Erin Hills had been set up to play to 7,845 yards in the first round, surpassing the record set at Chambers Bay in 2015 by 150 yards, but a combination of wide fairways and a course softened by previous thunderstorms helped Fowler card seven birdies in a flawless opening 65.

That equalled the lowest score in relation to par in the first round of a US Open, Jack Nicklaus and Tom Weiskopf having both shot 63 in the first round on the par-70 layout at Baltusrol in 1980.

"It's always cool to be part of some sort of history in golf, but I'd rather be remembered for something that's done on Sunday," said Fowler, who finished in the top five in all four majors in 2014 but has yet to win one of the game's biggest prizes.

"I didn't see seven under at the start of the week, but today is the best we are going to get. I just kept making putts when it mattered.

"It was nice. You don't get many rounds at the US Open that are stress-free. I knew I needed to drive it well and from there was just able to manage hitting and continuing to swing well and hitting good shots and rolling a couple in."

Fowler, 28, who was 25 over par for his previous four rounds in the US Open, ended the day a shot ahead of compatriot Xander Schauffele and England's Paul Casey, with Tommy Fleetwood, Brian Harman and Brooks Koepka a shot further back.

Lee Westwood, who is seeking his first major title at the 77th attempt, carded a 69 which was matched by compatriot Andrew Johnston, but defending champion and world number one Dustin Johnson struggled to a three-over-par 75.

And Rory McIlroy, who said players might as well "pack your bags and go home,'' if they could not hit the wide fairways, found just five of them and slumped to a 78, despite having eagled the second by driving the green on the 330-yard par four.

Casey has recorded three consecutive top-six finishes in the Masters, but has just one top-10 in the US Open in 13 attempts.

"I would have snapped your arm off for six under," said the 39-year-old, who chipped in for an eagle on the first and added six birdies and two bogeys.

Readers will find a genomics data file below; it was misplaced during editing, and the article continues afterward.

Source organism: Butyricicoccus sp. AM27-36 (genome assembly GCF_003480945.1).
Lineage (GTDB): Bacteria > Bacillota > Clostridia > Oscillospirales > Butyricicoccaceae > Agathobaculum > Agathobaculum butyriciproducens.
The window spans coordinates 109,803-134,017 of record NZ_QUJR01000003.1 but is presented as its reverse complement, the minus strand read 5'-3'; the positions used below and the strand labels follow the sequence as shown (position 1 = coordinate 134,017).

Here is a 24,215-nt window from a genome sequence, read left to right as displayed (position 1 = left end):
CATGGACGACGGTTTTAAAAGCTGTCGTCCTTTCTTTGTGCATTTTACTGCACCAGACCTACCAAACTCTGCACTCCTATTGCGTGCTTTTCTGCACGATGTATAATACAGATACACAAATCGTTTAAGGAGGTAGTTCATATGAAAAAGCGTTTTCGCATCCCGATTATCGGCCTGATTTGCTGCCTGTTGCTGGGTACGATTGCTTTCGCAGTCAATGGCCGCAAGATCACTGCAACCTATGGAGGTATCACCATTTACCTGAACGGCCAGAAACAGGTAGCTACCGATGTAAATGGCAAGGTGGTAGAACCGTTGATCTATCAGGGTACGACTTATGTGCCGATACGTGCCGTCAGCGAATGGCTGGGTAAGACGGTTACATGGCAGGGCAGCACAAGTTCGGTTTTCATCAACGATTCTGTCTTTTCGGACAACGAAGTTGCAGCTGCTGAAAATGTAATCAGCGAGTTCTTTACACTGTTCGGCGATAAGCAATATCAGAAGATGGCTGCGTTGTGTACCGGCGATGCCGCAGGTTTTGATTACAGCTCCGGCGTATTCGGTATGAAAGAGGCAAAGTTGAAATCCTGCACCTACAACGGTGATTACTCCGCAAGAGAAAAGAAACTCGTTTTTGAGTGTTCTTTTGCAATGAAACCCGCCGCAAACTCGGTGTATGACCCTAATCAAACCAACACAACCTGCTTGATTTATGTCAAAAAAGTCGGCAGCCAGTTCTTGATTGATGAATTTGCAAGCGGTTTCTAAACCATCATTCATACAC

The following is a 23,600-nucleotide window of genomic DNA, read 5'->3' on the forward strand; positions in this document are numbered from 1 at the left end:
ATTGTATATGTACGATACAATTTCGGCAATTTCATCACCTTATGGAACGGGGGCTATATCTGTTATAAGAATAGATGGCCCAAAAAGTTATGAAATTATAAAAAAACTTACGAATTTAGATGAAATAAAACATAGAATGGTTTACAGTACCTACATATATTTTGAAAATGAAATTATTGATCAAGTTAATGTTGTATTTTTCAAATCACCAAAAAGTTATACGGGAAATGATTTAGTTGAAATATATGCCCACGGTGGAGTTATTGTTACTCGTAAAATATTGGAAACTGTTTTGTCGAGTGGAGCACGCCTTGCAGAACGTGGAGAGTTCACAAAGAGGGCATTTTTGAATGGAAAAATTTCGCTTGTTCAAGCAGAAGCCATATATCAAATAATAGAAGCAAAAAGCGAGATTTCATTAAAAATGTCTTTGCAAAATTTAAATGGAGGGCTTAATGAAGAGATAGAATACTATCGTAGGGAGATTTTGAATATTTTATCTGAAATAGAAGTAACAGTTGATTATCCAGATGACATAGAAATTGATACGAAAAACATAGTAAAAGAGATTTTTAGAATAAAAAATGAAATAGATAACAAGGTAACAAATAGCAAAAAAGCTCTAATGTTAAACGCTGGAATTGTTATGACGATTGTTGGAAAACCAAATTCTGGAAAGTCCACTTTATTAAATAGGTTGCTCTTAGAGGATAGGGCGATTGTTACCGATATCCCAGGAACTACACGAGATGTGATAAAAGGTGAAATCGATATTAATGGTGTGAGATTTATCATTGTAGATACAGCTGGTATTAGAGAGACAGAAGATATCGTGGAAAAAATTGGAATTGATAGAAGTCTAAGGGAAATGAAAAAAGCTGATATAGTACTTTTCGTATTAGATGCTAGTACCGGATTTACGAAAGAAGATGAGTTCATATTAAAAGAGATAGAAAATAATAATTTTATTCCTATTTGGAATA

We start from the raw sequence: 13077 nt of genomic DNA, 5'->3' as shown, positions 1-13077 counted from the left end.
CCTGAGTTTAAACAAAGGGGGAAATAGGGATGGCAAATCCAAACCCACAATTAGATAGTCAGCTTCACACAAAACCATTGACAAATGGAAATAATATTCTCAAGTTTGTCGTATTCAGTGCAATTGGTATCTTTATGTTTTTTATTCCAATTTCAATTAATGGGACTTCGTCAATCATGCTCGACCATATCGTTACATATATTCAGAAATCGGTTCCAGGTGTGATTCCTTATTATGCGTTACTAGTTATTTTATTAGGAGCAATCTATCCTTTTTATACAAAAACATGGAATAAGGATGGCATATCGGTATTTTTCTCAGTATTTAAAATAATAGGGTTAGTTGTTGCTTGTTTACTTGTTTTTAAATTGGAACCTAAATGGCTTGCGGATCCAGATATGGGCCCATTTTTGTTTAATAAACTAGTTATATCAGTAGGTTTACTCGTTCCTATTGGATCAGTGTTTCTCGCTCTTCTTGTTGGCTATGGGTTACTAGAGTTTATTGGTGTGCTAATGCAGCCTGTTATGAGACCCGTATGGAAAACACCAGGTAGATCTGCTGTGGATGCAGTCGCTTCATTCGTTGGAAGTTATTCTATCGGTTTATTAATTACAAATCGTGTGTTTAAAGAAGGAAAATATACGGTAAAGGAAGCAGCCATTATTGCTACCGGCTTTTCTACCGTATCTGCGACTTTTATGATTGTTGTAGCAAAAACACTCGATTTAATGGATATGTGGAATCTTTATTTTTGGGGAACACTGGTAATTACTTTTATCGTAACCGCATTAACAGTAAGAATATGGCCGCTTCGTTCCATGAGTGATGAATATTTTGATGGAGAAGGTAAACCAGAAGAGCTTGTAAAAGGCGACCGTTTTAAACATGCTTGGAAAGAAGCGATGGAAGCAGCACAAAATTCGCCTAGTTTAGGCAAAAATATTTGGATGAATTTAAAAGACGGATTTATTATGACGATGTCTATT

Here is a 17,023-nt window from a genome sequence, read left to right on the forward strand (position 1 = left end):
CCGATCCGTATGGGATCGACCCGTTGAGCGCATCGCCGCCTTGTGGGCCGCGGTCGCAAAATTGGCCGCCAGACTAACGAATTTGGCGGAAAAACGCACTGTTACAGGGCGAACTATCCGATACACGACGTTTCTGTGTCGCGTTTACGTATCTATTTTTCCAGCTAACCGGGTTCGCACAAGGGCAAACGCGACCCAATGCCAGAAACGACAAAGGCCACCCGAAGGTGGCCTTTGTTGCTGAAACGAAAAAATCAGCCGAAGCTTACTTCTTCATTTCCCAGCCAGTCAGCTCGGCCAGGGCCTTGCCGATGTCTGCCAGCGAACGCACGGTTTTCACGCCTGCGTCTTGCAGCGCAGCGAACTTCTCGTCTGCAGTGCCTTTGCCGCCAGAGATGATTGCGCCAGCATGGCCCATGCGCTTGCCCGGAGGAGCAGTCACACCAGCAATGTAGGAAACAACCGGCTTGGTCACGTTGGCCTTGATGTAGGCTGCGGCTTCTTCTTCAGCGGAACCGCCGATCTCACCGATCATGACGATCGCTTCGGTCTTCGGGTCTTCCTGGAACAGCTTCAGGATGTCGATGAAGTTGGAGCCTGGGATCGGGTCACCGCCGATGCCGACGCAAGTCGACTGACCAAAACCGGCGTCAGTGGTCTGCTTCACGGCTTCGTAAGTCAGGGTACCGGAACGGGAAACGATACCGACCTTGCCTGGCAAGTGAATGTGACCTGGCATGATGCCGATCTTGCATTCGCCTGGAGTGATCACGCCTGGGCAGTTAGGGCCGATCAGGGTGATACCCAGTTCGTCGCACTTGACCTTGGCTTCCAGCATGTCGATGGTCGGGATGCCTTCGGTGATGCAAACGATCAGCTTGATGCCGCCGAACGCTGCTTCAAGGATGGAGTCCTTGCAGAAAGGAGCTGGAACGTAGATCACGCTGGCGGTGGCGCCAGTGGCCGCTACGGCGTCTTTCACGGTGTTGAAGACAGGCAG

"I watched Rickie this morning and was hoping and praying if I could get the same kind of conditions I would be half as good as Rickie Fowler, so to be right behind him I'm ecstatic.

"This was a fun low round. I don't know that I've ever played a US Open where I've had that much enjoyment."

Fleetwood has made the cut in just one of his seven major appearances to date, but the 26-year-old from Southport made an ideal start with a birdie on his opening hole and added four more in a brilliant putting display.

"The course was as receptive as it's going to be but I never really tried to make a birdie, they just seemed to happen along the way," said Fleetwood, who finished second behind Johnson in the WGC-Mexico Championship earlier this season and lost in a play-off in the Shenzhen International in April.

"But towards the end I holed some great putts for par. No matter how fast you start or how many birdies you make, the pars are the ones that keep you in it. You don't really think about shooting five under at the US Open. Seven under is ridiculous."

Westwood's 69 was just the third time the former world number one has broken 70 in the first round of the US Open, with his lowest score of 67 coming last year.

"I played great," said the 44-year-old, who shot 80 when playing with eventual winner Johnson in the final round at Oakmont. "I missed one fairway, one green and that was the double bogey (on the 12th).

"My short game was great at Wentworth (in the BMW PGA Championship) but my ball-striking is really coming back to its best now and if I keep going then there's no reason I can't be in contention on Sunday."

The dry weather meant that Phil Mickelson missed the US Open for the first time since 1993 in order to attend his daughter's high-school graduation.

Only a lengthy weather delay - and there have been several already this week - would have given the five-time major winner a chance of being at the ceremony and then flying by private jet from California to Wisconsin.

But when play started in perfect conditions, Mickelson informed USGA executive director Mike Davis he would not be able to compete and first alternate Roberto Diaz took his place. Diaz carded a level-par 72.

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Source: sportinglife.com